Smart Grid and Cloud

During the last decade, the Cloud Computing paradigm has emerged as a panacea for many problems in traditional IT infrastructures and in critical systems. Little by little we are seeing how part of the Industry is adopting the cloud in order to obtain some benefits against serious incidents, such as availability of information, resilience and recovery of states by keeping copies of backups within the cloud. One of the main demands of industry is the building of smart remote substations with the ability to connect to external infrastructures for the control from anywhere and at any time, such as the Internet or the cloud, moving from the private cloud (current situation) to the public Cloud. In this way, sensors, RTUs, gateways and any smart device (e.g., smart phones) will have to be able to access, with the suitable permissions, the cloud and (temporarily or permanently) store information related to alarms, configurations, processes and measurements in a secure way.

Moreover, through the TIGRIS project, NICS Lab is going to deal with these new needs by analysing the integration of control elements into much more complex systems. This includes control systems (e.g., smart meters, sensors, RTUs, etc.), IT systems, engineering devices and the interaction of different types of users (e.g., contractors, operators, customers, providers, etc.), where any information from substations will have to be replicated within the cloud, and more specifically when this information is related to configurations related of devices, roles, permissions, credentials, etc. We are aware that critical data availability, integrity and confidentiality within the cloud, as well as the virtualization and operational privacy are the major drawbacks within the cloud, and more specifically when it developes within a Smart Grid. In [9] which security mechanisms, in particular cryptographic schemes, can help for a better integration of elements of a Smart Grid within the cloud (e.g., resources and data). Within this research, we propose the use of a Virtual SCADA in the Cloud (VS-Cloud) as a means to improve reliability and efficiency whilst maintaining the same protection level as in traditional SCADA architectures.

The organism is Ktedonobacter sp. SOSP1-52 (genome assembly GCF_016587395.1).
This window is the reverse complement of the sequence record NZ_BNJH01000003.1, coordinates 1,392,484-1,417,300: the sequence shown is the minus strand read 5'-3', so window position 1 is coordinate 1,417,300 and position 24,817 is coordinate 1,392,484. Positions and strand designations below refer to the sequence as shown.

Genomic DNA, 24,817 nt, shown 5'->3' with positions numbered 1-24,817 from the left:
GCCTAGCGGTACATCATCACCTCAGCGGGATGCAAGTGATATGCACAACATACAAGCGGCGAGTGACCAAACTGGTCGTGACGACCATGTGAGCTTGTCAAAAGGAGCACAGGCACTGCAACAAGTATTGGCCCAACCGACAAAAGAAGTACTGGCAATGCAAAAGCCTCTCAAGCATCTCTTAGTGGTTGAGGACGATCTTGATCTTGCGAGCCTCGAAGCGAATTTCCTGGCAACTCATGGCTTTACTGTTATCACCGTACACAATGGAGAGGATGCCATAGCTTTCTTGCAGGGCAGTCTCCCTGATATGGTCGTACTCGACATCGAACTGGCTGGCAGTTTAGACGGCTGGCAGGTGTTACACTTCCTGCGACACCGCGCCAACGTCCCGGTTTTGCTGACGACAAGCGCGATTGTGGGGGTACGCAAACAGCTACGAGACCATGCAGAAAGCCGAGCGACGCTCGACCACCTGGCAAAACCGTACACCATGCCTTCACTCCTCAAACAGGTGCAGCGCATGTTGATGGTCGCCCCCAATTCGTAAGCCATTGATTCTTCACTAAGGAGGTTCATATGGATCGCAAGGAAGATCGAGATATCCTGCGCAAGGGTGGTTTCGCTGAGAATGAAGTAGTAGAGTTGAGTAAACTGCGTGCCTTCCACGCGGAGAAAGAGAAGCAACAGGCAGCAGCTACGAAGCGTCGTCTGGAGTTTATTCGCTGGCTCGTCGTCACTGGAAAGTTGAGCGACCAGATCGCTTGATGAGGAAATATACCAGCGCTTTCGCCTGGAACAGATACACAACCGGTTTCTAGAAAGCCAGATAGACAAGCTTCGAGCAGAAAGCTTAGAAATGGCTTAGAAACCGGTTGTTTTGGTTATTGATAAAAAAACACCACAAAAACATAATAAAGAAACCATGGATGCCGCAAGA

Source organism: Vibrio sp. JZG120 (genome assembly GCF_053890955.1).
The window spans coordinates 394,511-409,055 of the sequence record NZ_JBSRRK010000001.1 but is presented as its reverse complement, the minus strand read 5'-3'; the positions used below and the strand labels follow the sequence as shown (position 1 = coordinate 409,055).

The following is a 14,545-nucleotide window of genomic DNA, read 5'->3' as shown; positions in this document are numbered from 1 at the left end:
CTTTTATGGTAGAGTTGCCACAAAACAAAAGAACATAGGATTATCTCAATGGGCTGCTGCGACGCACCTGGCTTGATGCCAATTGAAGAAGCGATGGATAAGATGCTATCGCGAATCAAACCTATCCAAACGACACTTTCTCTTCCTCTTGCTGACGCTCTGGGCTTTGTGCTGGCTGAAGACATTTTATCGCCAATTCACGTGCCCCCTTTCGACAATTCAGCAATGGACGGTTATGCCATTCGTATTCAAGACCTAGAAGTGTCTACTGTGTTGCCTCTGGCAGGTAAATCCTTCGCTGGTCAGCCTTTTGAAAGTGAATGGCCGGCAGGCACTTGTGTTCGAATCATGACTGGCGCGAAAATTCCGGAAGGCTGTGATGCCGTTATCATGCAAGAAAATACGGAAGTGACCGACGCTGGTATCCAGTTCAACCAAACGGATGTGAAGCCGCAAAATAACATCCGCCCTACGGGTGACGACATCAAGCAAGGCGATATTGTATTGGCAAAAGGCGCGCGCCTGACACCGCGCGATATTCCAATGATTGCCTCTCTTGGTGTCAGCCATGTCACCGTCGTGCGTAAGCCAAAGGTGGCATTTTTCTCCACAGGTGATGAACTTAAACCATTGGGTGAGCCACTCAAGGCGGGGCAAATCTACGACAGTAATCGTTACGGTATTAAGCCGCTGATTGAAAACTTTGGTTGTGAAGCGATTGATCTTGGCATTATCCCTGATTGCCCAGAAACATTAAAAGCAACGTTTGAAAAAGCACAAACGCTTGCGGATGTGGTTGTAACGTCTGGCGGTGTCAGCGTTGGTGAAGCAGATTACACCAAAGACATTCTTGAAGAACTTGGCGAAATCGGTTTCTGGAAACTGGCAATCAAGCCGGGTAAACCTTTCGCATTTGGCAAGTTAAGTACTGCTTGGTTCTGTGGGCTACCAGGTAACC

1. David Nuñez and Carmen Fernandez-Gago and Siani Pearson and Massimo Felici (2013): A Metamodel for Measuring Accountability Attributes in the Cloud. In: 2013 IEEE International Conference on Cloud Computing Technology and Science (CloudCom 2013), pp. 355-362, IEEE IEEE, Bristol, UK, 2013, ISBN: 978-0-7685-5095-4.
  2. Isaac Agudo and David Nuñez and Gabriele Giammatteo and Panagiotis Rizomiliotis and Costas Lambrinoudakis (2011): Cryptography Goes to the Cloud. In: Lee, Changhoon; Seigneur, Jean-Marc; Park, James J.; Wagner, Roland R. (Ed.): 1st International Workshop on Security and Trust for Applications in Virtualised Environments (STAVE 2011), pp. 190-197, Springer Springer, 2011, ISBN: 978-3-642-22364-8.
  3. David Nuñez and Isaac Agudo and Javier Lopez (2012): Integrating OpenID with Proxy Re-Encryption to enhance privacy in cloud-based identity services. In: IEEE CloudCom 2012, pp. 241 – 248, IEEE Computer Society IEEE Computer Society, Taipei, Taiwan, 2012, ISSN: 978-1-4673-4509-5.
  4. David Nuñez and Isaac Agudo (2014): BlindIdM: A Privacy-Preserving Approach for Identity Management as a Service. In: International Journal of Information Security, vol. 13, pp. 199-215, 2014, ISSN: 1615-5262.
  5. David Nuñez and Isaac Agudo and Javier Lopez (2013): Leveraging Privacy in Identity Management as a Service through Proxy Re-Encryption. In: Ph.D Symposium of the European Conference on Service-Oriented and Cloud Computing (ESOCC) 2013, Málaga, Spain, 2013.
  6. Neumann Libor and Tomas Halman and Rotek Pavel and Alexander Boettcher and Julian Stecklina and Michal Sojka and David Nuñez and Isaac Agudo (2012): Strong Authentication of Humans and Machines in Policy Controlled Cloud Computing Environment Using Automatic Cyber Identity. In: Pohlmann, Norbert; Reimer, Helmut; Schneider, Wolfgang (Ed.): Information Security Solutions Europe 2012, pp. 195-206, Springer Vieweg Springer Vieweg, Brussels, Belgium, 2012, ISBN: 978-3-658-00332-6.
  7. David Nuñez and Isaac Agudo and Prokopios Drogkaris and Stefanos Gritzalis (2011): Identity Management Challenges for Intercloud Applications. In: 1st International Workshop on Security and Trust for Applications in Virtualised Environments (STAVE 2011), pp. 198-204, Crete (Greece), 2011.
  8. Francisco Moyano and Carmen Fernandez-Gago and Javier Lopez (2013): A Framework for Enabling Trust Requirements in Social Cloud Applications. In: Requirements Engineering, vol. 18, pp. 321-341, 2013, ISSN: 0947-3602.
  9. Cristina Alcaraz and Isaac Agudo and David Nuñez and Javier Lopez (2011): Managing Incidents in Smart Grids à la Cloud. In: IEEE CloudCom 2011, pp. 527-531, IEEE Computer Society IEEE Computer Society, Athens, Greece, 2011, ISBN: 978-0-7695-4622-3.